Buffalo’s Grain Elevators Reimagined

If only past generations of Buffalonians could have witnessed the spectacle on the city’s waterfront Wednesday night: the debut of a nightly light show on one of the city’s grain elevators.silos

A total of 550 light fixtures illuminated an area the length of four football fields on the Connecting Terminal, the grain elevator directly across the Buffalo River from Canalside, Buffalo’s revitalized waterfront district. The colors shifted through a seasonal rotation, from the snowflakes of winter against a blue back drop to the flowers of spring, sunshine of summer and foliage of fall. A crowd of nearly 8,000 gathered at Canalside on a warm November night “Oohed” and “aahed” as the blue, green, red and orange colors illuminated the silo walls.

The illumination of the Connecting Terminal, which will take place nightly from dusk to 11 p.m. and is viewable from the Canalside boardwalk, is part of a larger re-imagining of Buffalo’s grain elevators, and of the city itself. Buffalo has one of the largest collection of grain elevators in the world, remnants of the city’s industrial heyday when freighters filled the Buffalo River with grain shipped in from the Midwest on its way to East Coast cities via the Erie Canal. Scores of grain scoopers worked in the shadow of the elevators to store grain in the silos.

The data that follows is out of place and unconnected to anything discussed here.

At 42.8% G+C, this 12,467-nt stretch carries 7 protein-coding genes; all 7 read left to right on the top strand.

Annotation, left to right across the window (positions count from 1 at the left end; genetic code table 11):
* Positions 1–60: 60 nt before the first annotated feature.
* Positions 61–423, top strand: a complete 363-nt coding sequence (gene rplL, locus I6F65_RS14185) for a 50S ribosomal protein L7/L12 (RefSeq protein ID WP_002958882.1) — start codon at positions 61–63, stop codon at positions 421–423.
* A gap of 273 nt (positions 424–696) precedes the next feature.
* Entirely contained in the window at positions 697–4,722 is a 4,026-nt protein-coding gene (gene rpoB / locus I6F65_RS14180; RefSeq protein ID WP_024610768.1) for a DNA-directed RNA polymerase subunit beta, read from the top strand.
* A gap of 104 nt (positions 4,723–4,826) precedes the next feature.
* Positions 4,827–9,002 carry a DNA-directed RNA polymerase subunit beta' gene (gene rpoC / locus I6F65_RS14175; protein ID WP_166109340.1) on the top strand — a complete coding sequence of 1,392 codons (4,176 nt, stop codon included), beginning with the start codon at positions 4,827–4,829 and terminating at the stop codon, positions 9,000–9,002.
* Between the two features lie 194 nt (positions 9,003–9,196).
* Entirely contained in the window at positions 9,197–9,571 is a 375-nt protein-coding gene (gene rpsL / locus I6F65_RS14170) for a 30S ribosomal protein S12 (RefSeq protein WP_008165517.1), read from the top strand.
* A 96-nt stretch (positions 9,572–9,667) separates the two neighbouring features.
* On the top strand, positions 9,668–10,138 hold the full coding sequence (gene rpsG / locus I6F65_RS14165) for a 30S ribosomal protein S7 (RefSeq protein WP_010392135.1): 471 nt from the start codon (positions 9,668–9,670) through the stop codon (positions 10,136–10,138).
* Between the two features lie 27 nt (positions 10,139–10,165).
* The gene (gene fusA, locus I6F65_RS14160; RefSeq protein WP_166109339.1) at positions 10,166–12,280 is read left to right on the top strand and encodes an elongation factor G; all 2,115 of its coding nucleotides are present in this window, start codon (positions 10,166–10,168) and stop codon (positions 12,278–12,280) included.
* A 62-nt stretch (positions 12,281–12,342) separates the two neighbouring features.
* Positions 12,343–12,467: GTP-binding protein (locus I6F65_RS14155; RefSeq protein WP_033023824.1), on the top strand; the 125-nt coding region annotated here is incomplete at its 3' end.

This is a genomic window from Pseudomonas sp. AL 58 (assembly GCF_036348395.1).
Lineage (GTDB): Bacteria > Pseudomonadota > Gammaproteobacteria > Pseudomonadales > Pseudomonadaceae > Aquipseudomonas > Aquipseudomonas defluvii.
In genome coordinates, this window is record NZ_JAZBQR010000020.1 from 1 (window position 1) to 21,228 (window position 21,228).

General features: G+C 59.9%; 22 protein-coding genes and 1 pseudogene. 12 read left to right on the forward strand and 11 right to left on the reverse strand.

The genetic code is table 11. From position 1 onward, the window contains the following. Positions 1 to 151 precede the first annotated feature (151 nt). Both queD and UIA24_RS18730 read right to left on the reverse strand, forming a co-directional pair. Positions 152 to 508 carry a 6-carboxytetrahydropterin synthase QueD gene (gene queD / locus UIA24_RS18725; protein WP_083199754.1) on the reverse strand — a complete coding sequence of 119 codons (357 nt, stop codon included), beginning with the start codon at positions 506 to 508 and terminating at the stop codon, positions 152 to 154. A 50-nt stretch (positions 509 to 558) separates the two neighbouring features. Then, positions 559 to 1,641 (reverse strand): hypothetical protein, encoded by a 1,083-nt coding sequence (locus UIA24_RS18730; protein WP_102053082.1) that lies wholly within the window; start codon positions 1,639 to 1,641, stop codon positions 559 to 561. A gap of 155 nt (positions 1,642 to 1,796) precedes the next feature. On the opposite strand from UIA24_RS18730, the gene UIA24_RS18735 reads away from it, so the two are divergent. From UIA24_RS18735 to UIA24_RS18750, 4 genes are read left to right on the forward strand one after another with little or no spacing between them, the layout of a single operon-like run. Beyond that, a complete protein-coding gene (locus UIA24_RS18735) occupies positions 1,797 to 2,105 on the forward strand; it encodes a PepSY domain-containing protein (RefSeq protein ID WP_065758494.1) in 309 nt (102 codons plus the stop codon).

But the opening of the St. Lawrence Seaway in 1959 brought an end to much of that grain industry here. A number of the silos sat empty for decades amid calls by locals for their demolition. It was hard for many to envision any future for these structures a decade or two ago.

No longer.

Several new projects have breathed new life into these silos in recent years. At RiverWorks, one elevator will house a brewery in its interior and a climbing wall on its exterior, with a beer garden on tap for next year in the adjacent silo ruins. Further down the river at Silo City, several grain elevators have become the backdrop for craft beer festivals, theater and other events from spring through fall. The reinvention and re-imagining of Buffalo’s silos has even gained the attention of the Associated Press and British architecture critic Oliver Wainwright.

Now the nightly light show adds to that momentum. As I turned to leave, I noticed LECOM HarborCenter, the $200 million hockey, hotel, dining and shopping complex that opened last year. I saw the 33,000 square foot Ice @ Canalside, which will soon be underway for its second year. I looked up at the Courtyard by Marriott, Canalside’s first hotel that opened 18 months ago. And I couldn’t help but be amazed at how much Buffalo’s waterfront has transformed in such a short period of time.

Those earlier generations of Buffalonians who saw the city’s industrial rise, and then its decline, sure would have been swelling with pride on Wednesday night to witness its ongoing rebirth. We’re the lucky ones who get to experience it.